Love is a verb,

Mike Olejarz

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Monday Motivator – July 5

I visited Ohio University (OU), my alma mater recently. I stayed with my good friend Keith Wasserman, and after dinner we drove to campus to walk around the first university in the Northwest Territory (1804). OU by the way, was in existence 66 years before THE Ohio State University was created.

We noticed a lot of students returning from a Woodstock-type outdoor party outside of town. Many of the guys were bare-chested, in shorts and flip-flops. The girls were in shorts, t-shirts (some barely in a bikini), and either flip-flops or no shoes. All of them, though, were covered with mud and dirt. We saw several cars and trucks drive up the main street in town yelling, honking their horns, and waving to folks on the sidewalks. We passed groups walking the same side of the street we were on, and viewed students hanging out on porches of their apartments and entryways to fast food places. They too, were covered in mud and dried dirt. My first inclination as a parent was to find a fire hose and tell them to line up for a good bath (all the parents reading this say amen).

Keith and I met several mud-caked students sitting on the sidewalk who engaged us in conversation. In answering who we were and what we were doing around campus, we in turn asked them about their story and worldview. Keith talked with two of the guys while I chatted up the young lady. I asked her about her family, studies, and spiritual journey and heard a fascinating account of a twenty one year old’s view of the world. She talked to me about her loving parents who “forced” her to go to church and “crammed religion” down her throat. She thought was church was good for kids, but selectively rejected the counsel of her parents and the Bible when it came to her active sex life. Her narrative was laced with coarse language and she argued she alone was the final authority of what was right and wrong. Jesus was okay as long as he didn’t expect or demand anything.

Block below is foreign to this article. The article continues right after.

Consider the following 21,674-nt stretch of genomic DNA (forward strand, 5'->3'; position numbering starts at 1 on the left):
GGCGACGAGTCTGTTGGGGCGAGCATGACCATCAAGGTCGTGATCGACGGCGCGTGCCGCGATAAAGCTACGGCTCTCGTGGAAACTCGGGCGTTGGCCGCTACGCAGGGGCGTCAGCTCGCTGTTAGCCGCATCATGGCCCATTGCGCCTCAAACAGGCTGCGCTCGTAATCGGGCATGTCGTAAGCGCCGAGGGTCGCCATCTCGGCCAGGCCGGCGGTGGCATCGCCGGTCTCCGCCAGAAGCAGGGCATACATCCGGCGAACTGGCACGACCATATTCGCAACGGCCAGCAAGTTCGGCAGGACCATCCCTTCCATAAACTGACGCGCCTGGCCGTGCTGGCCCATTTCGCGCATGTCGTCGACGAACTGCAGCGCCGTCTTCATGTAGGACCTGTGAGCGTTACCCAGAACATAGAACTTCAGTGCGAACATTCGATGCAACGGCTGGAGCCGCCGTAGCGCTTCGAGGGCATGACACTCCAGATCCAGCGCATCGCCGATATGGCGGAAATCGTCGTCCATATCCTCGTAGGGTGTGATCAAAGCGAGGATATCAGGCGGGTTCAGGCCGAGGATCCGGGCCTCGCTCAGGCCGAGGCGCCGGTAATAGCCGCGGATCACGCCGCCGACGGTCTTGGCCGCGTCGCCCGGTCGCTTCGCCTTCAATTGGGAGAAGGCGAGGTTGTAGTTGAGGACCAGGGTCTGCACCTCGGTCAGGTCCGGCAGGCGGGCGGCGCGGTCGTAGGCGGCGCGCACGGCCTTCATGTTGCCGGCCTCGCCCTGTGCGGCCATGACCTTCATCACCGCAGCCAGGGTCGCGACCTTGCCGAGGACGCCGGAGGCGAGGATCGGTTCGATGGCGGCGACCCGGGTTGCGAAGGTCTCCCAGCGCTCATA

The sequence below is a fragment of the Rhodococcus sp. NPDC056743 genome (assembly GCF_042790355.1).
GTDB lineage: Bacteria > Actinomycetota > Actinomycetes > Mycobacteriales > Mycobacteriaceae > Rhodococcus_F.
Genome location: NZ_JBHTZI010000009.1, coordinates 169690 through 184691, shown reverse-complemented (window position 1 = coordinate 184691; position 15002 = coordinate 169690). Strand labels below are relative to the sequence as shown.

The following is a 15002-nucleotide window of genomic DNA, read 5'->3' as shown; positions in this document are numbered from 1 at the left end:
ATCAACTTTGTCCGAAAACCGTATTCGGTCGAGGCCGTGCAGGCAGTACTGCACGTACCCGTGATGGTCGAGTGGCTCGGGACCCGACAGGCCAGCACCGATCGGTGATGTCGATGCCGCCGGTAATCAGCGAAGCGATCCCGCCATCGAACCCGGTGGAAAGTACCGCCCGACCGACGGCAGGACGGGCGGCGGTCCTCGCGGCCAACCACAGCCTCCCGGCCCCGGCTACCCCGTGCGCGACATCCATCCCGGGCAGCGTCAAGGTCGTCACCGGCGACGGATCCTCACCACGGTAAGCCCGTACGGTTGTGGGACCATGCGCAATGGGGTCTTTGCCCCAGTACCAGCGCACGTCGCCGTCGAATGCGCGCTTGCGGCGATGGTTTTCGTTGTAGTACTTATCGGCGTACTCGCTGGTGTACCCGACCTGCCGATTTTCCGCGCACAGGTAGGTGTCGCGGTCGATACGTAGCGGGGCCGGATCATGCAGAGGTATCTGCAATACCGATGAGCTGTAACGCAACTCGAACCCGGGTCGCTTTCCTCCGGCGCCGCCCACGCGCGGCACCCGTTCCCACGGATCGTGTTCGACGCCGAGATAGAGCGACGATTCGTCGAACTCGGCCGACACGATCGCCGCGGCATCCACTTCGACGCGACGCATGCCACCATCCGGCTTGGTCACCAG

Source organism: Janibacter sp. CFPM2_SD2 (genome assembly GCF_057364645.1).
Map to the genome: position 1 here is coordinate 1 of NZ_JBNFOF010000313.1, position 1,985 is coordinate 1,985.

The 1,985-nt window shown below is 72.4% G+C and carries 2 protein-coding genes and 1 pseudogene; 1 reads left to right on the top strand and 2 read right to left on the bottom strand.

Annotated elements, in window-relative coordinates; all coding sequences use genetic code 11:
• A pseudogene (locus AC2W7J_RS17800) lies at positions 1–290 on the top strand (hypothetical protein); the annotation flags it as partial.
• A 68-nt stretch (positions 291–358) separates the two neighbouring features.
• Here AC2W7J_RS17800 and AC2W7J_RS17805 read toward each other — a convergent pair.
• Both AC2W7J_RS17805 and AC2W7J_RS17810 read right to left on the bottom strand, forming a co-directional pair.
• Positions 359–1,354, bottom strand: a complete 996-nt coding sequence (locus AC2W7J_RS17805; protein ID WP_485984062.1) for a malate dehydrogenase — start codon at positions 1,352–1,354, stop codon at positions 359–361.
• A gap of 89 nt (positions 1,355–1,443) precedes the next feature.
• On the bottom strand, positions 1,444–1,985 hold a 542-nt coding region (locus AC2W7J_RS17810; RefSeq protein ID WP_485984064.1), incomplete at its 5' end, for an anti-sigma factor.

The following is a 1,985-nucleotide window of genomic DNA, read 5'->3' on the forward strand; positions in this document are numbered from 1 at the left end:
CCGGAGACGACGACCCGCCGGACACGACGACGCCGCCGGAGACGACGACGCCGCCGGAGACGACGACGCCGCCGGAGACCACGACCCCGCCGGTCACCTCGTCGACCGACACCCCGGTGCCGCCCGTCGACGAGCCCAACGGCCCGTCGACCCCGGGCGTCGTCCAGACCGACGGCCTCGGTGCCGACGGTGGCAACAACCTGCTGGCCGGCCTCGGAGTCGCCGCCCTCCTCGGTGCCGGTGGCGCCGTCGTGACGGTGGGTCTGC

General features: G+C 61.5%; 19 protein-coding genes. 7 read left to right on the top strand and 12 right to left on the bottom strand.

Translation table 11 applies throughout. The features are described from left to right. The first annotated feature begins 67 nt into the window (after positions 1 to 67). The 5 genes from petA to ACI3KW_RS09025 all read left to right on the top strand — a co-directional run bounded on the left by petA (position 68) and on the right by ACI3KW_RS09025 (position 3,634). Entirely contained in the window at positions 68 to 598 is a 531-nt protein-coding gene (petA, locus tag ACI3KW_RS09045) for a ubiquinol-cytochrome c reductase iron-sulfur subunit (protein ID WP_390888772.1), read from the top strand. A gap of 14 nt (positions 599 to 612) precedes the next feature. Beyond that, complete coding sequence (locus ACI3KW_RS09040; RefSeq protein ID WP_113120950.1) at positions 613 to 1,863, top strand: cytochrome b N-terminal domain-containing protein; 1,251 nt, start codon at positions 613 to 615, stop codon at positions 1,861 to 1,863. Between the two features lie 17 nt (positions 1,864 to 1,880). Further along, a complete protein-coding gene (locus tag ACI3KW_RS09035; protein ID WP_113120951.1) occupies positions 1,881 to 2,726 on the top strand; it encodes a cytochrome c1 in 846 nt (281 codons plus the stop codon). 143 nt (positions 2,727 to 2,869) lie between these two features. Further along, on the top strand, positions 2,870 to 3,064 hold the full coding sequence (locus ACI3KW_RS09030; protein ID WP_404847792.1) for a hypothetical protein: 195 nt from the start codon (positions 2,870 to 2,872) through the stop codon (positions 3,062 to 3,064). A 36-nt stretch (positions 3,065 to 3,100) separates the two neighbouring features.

I have been around students and seen immodesty in dress, crass language, and a variety of inappropriate behavior. I have read analysis from social scientists that believe cultural standards of behavior started changing in the late 19th and early 20th centuries. Invasive journalism, fiction focused on radical realism, and intimacy about sex were some of the avenues that led to broad societal change. Those who led the charge to change attitudes about dress and language were boastful about their “exposure” tactics. Those who opposed such efforts were often called prudish and backward-looking for their reticence.

Read 1 Timothy 2. I noticed the apostle Paul writing about women following Christ to dress modestly with decency in verse 9.  The verse before instructs men to lift up holy hands in prayer. By doing so, men declare their earnest desire for God.

Paul’s presentation of how men and women should act and look when they gather for worship is crucial for us as we battle the “parties of exposure” in society today. How do you define decent attire? How does your clothing and language reflect holiness and modesty? How do your words and actions show an earnest desire to please a holy God?

As you seek to live a godly life, you may be called backward or prudish. That’s okay. The other viewpoint will one day we exposed for the downward spiral it is. Walk wisely. Decent living is a divine call. Live a decent life in Jesus.

Love is a verb,

Mike Olejarz